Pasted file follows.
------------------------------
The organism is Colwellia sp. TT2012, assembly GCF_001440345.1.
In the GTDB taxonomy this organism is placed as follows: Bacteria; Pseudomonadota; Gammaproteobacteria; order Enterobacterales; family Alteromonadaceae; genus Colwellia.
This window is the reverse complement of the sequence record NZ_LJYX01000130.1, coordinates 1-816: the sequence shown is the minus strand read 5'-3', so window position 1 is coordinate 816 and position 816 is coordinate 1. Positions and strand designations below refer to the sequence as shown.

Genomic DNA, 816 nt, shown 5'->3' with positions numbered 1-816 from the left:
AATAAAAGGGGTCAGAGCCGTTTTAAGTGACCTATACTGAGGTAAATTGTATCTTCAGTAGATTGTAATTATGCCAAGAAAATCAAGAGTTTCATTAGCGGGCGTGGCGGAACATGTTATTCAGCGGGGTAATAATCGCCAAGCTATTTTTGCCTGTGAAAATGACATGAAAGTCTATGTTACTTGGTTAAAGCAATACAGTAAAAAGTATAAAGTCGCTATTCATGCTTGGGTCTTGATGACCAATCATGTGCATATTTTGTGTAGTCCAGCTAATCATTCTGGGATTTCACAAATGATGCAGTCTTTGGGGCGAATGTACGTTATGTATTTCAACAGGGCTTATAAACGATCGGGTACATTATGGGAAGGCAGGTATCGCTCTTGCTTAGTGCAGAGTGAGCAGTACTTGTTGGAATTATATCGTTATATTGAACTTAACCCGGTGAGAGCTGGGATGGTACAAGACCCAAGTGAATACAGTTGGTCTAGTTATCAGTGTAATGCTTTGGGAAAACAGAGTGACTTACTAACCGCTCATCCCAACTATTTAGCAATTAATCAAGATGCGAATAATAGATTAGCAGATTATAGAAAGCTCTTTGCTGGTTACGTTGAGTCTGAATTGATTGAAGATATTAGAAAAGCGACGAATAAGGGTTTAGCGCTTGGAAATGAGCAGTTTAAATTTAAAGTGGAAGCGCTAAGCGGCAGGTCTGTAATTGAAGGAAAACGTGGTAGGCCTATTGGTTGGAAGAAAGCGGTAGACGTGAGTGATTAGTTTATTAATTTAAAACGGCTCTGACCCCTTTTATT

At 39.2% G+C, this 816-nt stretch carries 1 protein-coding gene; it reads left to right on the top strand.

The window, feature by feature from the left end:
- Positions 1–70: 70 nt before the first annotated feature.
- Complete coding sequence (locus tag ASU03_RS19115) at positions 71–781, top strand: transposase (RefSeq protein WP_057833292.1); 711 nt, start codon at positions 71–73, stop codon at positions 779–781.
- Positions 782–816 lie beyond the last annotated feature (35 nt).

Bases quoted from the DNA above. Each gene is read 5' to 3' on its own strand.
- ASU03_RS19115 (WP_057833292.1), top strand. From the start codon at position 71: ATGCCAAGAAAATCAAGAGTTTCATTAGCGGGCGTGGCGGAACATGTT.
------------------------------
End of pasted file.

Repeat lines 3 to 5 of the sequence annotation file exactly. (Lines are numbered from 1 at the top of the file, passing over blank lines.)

This window is the reverse complement of the sequence record NZ_LJYX01000130.1, coordinates 1-816: the sequence shown is the minus strand read 5'-3', so window position 1 is coordinate 816 and position 816 is coordinate 1. Positions and strand designations below refer to the sequence as shown.

Genomic DNA, 816 nt, shown 5'->3' with positions numbered 1-816 from the left:
AATAAAAGGGGTCAGAGCCGTTTTAAGTGACCTATACTGAGGTAAATTGTATCTTCAGTAGATTGTAATTATGCCAAGAAAATCAAGAGTTTCATTAGCGGGCGTGGCGGAACATGTTATTCAGCGGGGTAATAATCGCCAAGCTATTTTTGCCTGTGAAAATGACATGAAAGTCTATGTTACTTGGTTAAAGCAATACAGTAAAAAGTATAAAGTCGCTATTCATGCTTGGGTCTTGATGACCAATCATGTGCATATTTTGTGTAGTCCAGCTAATCATTCTGGGATTTCACAAATGATGCAGTCTTTGGGGCGAATGTACGTTATGTATTTCAACAGGGCTTATAAACGATCGGGTACATTATGGGAAGGCAGGTATCGCTCTTGCTTAGTGCAGAGTGAGCAGTACTTGTTGGAATTATATCGTTATATTGAACTTAACCCGGTGAGAGCTGGGATGGTACAAGACCCAAGTGAATACAGTTGGTCTAGTTATCAGTGTAATGCTTTGGGAAAACAGAGTGACTTACTAACCGCTCATCCCAACTATTTAGCAATTAATCAAGATGCGAATAATAGATTAGCAGATTATAGAAAGCTCTTTGCTGGTTACGTTGAGTCTGAATTGATTGAAGATATTAGAAAAGCGACGAATAAGGGTTTAGCGCTTGGAAATGAGCAGTTTAAATTTAAAGTGGAAGCGCTAAGCGGCAGGTCTGTAATTGAAGGAAAACGTGGTAGGCCTATTGGTTGGAAGAAAGCGGTAGACGTGAGTGATTAGTTTATTAATTTAAAACGGCTCTGACCCCTTTTATT